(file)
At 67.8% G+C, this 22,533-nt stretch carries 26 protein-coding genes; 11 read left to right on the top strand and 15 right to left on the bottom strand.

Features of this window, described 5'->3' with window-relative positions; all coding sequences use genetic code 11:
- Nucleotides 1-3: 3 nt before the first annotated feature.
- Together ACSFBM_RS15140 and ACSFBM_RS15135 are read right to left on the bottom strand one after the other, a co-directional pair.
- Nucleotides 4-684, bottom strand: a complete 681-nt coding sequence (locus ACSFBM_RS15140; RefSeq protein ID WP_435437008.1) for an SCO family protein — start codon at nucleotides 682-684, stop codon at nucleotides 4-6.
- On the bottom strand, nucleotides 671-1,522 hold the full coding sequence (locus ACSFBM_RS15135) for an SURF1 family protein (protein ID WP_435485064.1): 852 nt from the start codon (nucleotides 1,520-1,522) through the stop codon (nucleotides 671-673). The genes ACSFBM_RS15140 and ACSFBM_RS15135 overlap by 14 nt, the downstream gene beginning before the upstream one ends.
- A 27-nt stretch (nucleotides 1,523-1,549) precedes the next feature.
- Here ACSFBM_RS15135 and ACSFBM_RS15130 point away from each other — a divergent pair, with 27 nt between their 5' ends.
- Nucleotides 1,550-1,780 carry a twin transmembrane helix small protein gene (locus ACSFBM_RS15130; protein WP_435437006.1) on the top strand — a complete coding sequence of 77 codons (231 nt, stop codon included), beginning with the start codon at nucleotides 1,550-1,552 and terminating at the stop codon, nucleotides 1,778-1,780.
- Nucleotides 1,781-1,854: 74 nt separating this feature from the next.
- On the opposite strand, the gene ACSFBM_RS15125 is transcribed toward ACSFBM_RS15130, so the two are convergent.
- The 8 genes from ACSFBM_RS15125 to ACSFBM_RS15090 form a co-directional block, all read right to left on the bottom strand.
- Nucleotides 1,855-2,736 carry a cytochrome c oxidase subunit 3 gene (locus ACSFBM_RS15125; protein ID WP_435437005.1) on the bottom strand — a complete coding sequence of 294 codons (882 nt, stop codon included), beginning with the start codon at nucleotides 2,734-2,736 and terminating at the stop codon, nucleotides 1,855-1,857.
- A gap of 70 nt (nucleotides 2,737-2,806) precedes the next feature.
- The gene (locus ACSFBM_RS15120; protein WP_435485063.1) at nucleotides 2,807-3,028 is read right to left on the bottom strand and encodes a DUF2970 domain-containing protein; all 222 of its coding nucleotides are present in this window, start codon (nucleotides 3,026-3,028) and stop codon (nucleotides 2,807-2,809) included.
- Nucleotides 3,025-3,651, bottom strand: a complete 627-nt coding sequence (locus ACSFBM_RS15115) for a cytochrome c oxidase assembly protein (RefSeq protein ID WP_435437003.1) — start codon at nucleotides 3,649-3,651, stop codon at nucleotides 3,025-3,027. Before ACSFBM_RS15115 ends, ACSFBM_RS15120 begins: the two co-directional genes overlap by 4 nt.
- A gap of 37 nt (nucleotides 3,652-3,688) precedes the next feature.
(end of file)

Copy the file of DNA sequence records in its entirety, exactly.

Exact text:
At 67.8% G+C, this 22,533-nt stretch carries 26 protein-coding genes; 11 read left to right on the top strand and 15 right to left on the bottom strand.

Features of this window, described 5'->3' with window-relative positions; all coding sequences use genetic code 11:
- Nucleotides 1-3: 3 nt before the first annotated feature.
- Together ACSFBM_RS15140 and ACSFBM_RS15135 are read right to left on the bottom strand one after the other, a co-directional pair.
- Nucleotides 4-684, bottom strand: a complete 681-nt coding sequence (locus ACSFBM_RS15140; RefSeq protein ID WP_435437008.1) for an SCO family protein — start codon at nucleotides 682-684, stop codon at nucleotides 4-6.
- On the bottom strand, nucleotides 671-1,522 hold the full coding sequence (locus ACSFBM_RS15135) for an SURF1 family protein (protein ID WP_435485064.1): 852 nt from the start codon (nucleotides 1,520-1,522) through the stop codon (nucleotides 671-673). The genes ACSFBM_RS15140 and ACSFBM_RS15135 overlap by 14 nt, the downstream gene beginning before the upstream one ends.
- A 27-nt stretch (nucleotides 1,523-1,549) precedes the next feature.
- Here ACSFBM_RS15135 and ACSFBM_RS15130 point away from each other — a divergent pair, with 27 nt between their 5' ends.
- Nucleotides 1,550-1,780 carry a twin transmembrane helix small protein gene (locus ACSFBM_RS15130; protein WP_435437006.1) on the top strand — a complete coding sequence of 77 codons (231 nt, stop codon included), beginning with the start codon at nucleotides 1,550-1,552 and terminating at the stop codon, nucleotides 1,778-1,780.
- Nucleotides 1,781-1,854: 74 nt separating this feature from the next.
- On the opposite strand, the gene ACSFBM_RS15125 is transcribed toward ACSFBM_RS15130, so the two are convergent.
- The 8 genes from ACSFBM_RS15125 to ACSFBM_RS15090 form a co-directional block, all read right to left on the bottom strand.
- Nucleotides 1,855-2,736 carry a cytochrome c oxidase subunit 3 gene (locus ACSFBM_RS15125; protein ID WP_435437005.1) on the bottom strand — a complete coding sequence of 294 codons (882 nt, stop codon included), beginning with the start codon at nucleotides 2,734-2,736 and terminating at the stop codon, nucleotides 1,855-1,857.
- A gap of 70 nt (nucleotides 2,737-2,806) precedes the next feature.
- The gene (locus ACSFBM_RS15120; protein WP_435485063.1) at nucleotides 2,807-3,028 is read right to left on the bottom strand and encodes a DUF2970 domain-containing protein; all 222 of its coding nucleotides are present in this window, start codon (nucleotides 3,026-3,028) and stop codon (nucleotides 2,807-2,809) included.
- Nucleotides 3,025-3,651, bottom strand: a complete 627-nt coding sequence (locus ACSFBM_RS15115) for a cytochrome c oxidase assembly protein (RefSeq protein ID WP_435437003.1) — start codon at nucleotides 3,649-3,651, stop codon at nucleotides 3,025-3,027. Before ACSFBM_RS15115 ends, ACSFBM_RS15120 begins: the two co-directional genes overlap by 4 nt.
- A gap of 37 nt (nucleotides 3,652-3,688) precedes the next feature.